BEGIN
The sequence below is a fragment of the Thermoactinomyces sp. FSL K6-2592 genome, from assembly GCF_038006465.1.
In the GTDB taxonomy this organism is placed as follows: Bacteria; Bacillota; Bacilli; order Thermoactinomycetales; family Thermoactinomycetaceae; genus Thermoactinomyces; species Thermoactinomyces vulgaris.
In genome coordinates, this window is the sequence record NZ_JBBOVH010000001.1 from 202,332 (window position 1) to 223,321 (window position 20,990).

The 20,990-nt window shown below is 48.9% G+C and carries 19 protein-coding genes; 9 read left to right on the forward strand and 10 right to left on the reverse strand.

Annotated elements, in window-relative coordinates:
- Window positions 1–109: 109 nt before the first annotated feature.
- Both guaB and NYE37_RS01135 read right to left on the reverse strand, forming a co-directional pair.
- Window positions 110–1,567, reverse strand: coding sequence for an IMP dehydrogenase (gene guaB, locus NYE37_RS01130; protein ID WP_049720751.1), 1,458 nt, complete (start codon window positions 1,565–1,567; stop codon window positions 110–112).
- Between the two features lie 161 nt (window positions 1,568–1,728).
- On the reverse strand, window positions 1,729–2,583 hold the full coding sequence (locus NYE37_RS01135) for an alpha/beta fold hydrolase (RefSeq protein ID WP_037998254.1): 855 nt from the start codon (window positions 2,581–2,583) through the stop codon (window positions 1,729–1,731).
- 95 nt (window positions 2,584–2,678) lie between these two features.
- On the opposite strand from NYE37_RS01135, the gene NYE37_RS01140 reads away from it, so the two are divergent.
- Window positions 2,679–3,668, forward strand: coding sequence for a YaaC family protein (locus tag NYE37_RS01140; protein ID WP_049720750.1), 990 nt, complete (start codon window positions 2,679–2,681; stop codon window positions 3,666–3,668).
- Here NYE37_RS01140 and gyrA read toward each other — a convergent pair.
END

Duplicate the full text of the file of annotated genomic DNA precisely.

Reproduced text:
The sequence below is a fragment of the Thermoactinomyces sp. FSL K6-2592 genome, from assembly GCF_038006465.1.
In the GTDB taxonomy this organism is placed as follows: Bacteria; Bacillota; Bacilli; order Thermoactinomycetales; family Thermoactinomycetaceae; genus Thermoactinomyces; species Thermoactinomyces vulgaris.
In genome coordinates, this window is the sequence record NZ_JBBOVH010000001.1 from 202,332 (window position 1) to 223,321 (window position 20,990).

The 20,990-nt window shown below is 48.9% G+C and carries 19 protein-coding genes; 9 read left to right on the forward strand and 10 right to left on the reverse strand.

Annotated elements, in window-relative coordinates:
- Window positions 1–109: 109 nt before the first annotated feature.
- Both guaB and NYE37_RS01135 read right to left on the reverse strand, forming a co-directional pair.
- Window positions 110–1,567, reverse strand: coding sequence for an IMP dehydrogenase (gene guaB, locus NYE37_RS01130; protein ID WP_049720751.1), 1,458 nt, complete (start codon window positions 1,565–1,567; stop codon window positions 110–112).
- Between the two features lie 161 nt (window positions 1,568–1,728).
- On the reverse strand, window positions 1,729–2,583 hold the full coding sequence (locus NYE37_RS01135) for an alpha/beta fold hydrolase (RefSeq protein ID WP_037998254.1): 855 nt from the start codon (window positions 2,581–2,583) through the stop codon (window positions 1,729–1,731).
- 95 nt (window positions 2,584–2,678) lie between these two features.
- On the opposite strand from NYE37_RS01135, the gene NYE37_RS01140 reads away from it, so the two are divergent.
- Window positions 2,679–3,668, forward strand: coding sequence for a YaaC family protein (locus tag NYE37_RS01140; protein ID WP_049720750.1), 990 nt, complete (start codon window positions 2,679–2,681; stop codon window positions 3,666–3,668).
- Here NYE37_RS01140 and gyrA read toward each other — a convergent pair.